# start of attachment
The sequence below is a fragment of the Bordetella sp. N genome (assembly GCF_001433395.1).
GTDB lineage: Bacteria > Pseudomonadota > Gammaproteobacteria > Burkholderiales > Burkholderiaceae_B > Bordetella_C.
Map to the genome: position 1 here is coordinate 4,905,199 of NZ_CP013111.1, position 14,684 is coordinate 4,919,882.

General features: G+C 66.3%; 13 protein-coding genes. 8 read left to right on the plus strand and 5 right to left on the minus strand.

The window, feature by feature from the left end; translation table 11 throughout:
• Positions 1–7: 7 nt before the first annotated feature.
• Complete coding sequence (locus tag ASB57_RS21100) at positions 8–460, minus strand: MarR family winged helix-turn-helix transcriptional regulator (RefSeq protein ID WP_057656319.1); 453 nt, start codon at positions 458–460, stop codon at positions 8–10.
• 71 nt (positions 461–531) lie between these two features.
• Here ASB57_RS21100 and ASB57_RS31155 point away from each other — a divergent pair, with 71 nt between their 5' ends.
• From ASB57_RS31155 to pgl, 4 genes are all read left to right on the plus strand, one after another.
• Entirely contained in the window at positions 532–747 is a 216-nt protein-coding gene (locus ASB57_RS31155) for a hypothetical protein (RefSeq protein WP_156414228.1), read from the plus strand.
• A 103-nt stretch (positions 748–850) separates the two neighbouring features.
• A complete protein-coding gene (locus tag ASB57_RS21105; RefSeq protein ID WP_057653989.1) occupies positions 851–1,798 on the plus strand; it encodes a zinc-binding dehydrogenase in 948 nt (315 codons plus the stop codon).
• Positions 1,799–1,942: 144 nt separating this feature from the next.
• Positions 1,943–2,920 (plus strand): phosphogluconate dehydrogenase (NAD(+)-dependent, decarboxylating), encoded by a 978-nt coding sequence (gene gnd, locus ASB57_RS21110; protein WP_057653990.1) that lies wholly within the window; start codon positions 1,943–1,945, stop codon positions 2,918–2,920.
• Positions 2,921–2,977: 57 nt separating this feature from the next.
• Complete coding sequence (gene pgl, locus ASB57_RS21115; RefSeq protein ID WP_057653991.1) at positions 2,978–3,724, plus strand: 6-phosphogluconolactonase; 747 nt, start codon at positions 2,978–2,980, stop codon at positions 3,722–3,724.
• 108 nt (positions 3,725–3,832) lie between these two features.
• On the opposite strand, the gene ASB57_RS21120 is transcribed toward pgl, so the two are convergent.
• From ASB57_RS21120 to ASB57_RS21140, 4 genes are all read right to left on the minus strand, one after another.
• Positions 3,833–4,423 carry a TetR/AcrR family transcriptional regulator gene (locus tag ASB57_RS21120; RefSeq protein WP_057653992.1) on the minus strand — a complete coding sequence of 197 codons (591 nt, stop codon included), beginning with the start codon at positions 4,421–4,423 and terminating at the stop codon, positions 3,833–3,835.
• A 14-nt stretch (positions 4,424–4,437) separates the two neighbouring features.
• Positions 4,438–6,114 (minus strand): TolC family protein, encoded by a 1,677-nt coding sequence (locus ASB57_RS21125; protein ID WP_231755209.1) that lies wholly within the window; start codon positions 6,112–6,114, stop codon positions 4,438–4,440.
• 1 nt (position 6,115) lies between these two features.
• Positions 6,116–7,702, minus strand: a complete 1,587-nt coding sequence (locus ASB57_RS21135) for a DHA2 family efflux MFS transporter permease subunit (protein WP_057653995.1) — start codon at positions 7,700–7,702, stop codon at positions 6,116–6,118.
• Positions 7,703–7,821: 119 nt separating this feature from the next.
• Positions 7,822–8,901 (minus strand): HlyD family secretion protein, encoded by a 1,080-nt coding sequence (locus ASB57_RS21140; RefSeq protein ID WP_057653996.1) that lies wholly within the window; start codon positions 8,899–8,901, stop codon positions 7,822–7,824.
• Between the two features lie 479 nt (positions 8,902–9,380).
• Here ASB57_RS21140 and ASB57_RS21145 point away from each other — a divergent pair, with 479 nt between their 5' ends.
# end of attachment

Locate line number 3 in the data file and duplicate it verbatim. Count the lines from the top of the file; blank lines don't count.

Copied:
Map to the genome: position 1 here is coordinate 4,905,199 of NZ_CP013111.1, position 14,684 is coordinate 4,919,882.